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“The evangelization of the world in this generation depends first of all upon a revival of prayer.”
“We pray for the big things and forget to give thanks for the ordinary, small (and yet really not small) gifts.”
by Ray Ortlund
“Maintenance prayer meetings are short, mechanical and totally focused on physical needs inside the church or on personal needs of the people present. But frontline prayer has three basic traits: a) a request for grace to confess sins and humble ourselves, b) a compassion and zeal for the flourishing of the church, and c) a yearning to know God, to see his face, to see his glory.”
Tim Keller, “Kingdom-centered Prayer,” Redeemer Report, January 2006.
Memorial Service for Charles W. “Chuck” Colson
at Washington National Cathedral
WHAT: A public memorial service honoring Charles W. “Chuck” Colson will be held at Washington National Cathedral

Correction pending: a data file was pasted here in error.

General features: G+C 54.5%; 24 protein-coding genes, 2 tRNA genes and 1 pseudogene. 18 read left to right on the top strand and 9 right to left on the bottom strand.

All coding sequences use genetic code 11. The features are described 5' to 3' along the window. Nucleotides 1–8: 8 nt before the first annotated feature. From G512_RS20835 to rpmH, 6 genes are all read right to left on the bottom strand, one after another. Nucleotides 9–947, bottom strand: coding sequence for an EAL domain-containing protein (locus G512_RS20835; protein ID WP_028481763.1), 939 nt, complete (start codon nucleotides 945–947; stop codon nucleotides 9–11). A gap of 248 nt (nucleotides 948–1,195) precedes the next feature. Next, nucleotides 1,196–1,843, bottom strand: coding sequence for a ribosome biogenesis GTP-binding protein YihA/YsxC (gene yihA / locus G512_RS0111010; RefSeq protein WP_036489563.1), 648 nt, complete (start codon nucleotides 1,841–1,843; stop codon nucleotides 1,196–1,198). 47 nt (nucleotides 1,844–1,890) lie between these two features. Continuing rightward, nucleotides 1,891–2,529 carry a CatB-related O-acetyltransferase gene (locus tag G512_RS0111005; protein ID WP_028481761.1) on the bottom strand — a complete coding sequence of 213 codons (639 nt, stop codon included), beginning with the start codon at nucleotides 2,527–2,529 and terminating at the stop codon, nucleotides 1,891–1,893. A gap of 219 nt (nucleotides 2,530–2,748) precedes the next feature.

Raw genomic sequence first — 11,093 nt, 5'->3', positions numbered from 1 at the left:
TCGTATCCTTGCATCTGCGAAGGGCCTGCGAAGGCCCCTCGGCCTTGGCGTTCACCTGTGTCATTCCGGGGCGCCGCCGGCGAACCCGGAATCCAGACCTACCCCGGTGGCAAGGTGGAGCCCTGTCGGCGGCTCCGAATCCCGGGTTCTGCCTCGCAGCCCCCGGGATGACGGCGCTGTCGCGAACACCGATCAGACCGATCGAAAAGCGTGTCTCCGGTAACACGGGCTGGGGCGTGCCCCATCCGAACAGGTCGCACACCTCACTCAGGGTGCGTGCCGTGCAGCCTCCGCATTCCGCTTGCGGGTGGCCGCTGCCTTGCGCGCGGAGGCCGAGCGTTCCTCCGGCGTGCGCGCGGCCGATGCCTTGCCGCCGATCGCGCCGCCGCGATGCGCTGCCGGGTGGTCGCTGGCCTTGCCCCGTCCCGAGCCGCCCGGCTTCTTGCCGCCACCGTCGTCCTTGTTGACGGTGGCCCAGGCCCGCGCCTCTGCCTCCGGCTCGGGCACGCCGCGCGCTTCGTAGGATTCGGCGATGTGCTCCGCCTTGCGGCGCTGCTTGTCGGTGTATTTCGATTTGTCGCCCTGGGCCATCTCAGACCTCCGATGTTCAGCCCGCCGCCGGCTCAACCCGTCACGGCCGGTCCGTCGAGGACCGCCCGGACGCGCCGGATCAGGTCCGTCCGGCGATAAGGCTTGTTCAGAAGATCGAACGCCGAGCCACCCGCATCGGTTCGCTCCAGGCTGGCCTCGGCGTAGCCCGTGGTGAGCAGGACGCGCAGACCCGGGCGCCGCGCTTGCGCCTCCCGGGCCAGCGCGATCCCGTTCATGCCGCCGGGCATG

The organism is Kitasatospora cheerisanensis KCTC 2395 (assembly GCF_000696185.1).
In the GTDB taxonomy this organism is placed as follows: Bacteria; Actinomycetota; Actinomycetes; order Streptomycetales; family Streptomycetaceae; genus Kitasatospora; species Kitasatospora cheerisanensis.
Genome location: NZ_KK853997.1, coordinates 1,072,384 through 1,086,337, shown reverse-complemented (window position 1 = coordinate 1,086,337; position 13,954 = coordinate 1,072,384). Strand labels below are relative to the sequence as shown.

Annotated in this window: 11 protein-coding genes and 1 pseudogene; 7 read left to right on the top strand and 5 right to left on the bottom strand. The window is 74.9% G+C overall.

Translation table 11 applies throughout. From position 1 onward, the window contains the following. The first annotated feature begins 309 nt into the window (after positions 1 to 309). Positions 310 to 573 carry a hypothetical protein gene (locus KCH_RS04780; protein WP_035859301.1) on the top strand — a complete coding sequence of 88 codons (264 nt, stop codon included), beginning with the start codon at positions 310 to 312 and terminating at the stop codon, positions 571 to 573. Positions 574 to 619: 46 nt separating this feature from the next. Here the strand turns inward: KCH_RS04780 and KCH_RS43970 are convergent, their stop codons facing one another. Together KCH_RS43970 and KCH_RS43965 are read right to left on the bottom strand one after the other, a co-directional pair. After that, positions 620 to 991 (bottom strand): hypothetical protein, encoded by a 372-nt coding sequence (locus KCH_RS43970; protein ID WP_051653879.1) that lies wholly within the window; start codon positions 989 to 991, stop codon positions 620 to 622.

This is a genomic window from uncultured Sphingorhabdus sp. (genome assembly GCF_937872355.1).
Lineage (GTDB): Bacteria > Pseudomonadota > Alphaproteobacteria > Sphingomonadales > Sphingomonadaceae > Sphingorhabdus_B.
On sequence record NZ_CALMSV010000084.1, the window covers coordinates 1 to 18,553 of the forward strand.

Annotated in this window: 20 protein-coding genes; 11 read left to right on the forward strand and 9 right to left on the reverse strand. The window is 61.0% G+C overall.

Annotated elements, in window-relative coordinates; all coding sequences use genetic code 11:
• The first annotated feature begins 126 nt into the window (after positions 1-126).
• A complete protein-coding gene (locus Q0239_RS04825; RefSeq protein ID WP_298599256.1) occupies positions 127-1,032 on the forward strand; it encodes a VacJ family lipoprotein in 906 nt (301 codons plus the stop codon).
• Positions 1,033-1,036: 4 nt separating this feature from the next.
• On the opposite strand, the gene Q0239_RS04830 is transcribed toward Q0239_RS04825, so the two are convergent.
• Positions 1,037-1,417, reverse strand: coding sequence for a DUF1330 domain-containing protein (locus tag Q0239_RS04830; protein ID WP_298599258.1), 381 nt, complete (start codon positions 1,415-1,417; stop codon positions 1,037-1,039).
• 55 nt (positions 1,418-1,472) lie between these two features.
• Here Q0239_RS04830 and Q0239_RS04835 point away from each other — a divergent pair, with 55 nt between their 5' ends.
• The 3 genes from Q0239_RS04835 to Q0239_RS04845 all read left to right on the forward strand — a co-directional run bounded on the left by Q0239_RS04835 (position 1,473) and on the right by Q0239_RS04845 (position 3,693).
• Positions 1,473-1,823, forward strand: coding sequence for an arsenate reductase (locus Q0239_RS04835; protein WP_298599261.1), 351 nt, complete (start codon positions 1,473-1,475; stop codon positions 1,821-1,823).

WHEN: Wednesday, May 16, at 10 a.m.
WHERE: Washington National Cathedral – Massachusetts and Wisconsin Avenues, NW Washington, D.C. 20016
WHO: The memorial service is open to the public and seating is limited. There will be reserved seating for individuals who RSVP to a formal invitation. Others will be seated on a first-come, first-served basis. The service will also be webcast live on the Cathedral’s website at nationalcathedral.org.
MEDIA: Washington National Cathedral will handle media credentialing. Media interested in attending must RSVP in advance to request credentials and should email Meredith MacKenzie at firstname.lastname@example.org. Further details will be released in the coming days.
About Washington National Cathedral
Washington National Cathedral is called to be the spiritual home for the nation. It seeks to be a catalyst for spiritual harmony in our nation, renewal in the churches, reconciliation among faiths, and compassion in our world. Learn more at www.nationalcathedral.org.
If you or someone you love is struggling with a porn addiction, take these steps to freedom.
At a men’s conference I sponsored last weekend in Philadelphia, some of my friends took the stage and got gut-level honest about their temptations. I was so proud of their courage. Shay, a young father from Ohio, admitted that he was exposed to hard-core pornography when he was only five years old. He began modeling what he saw in X-rated videos when he was just six.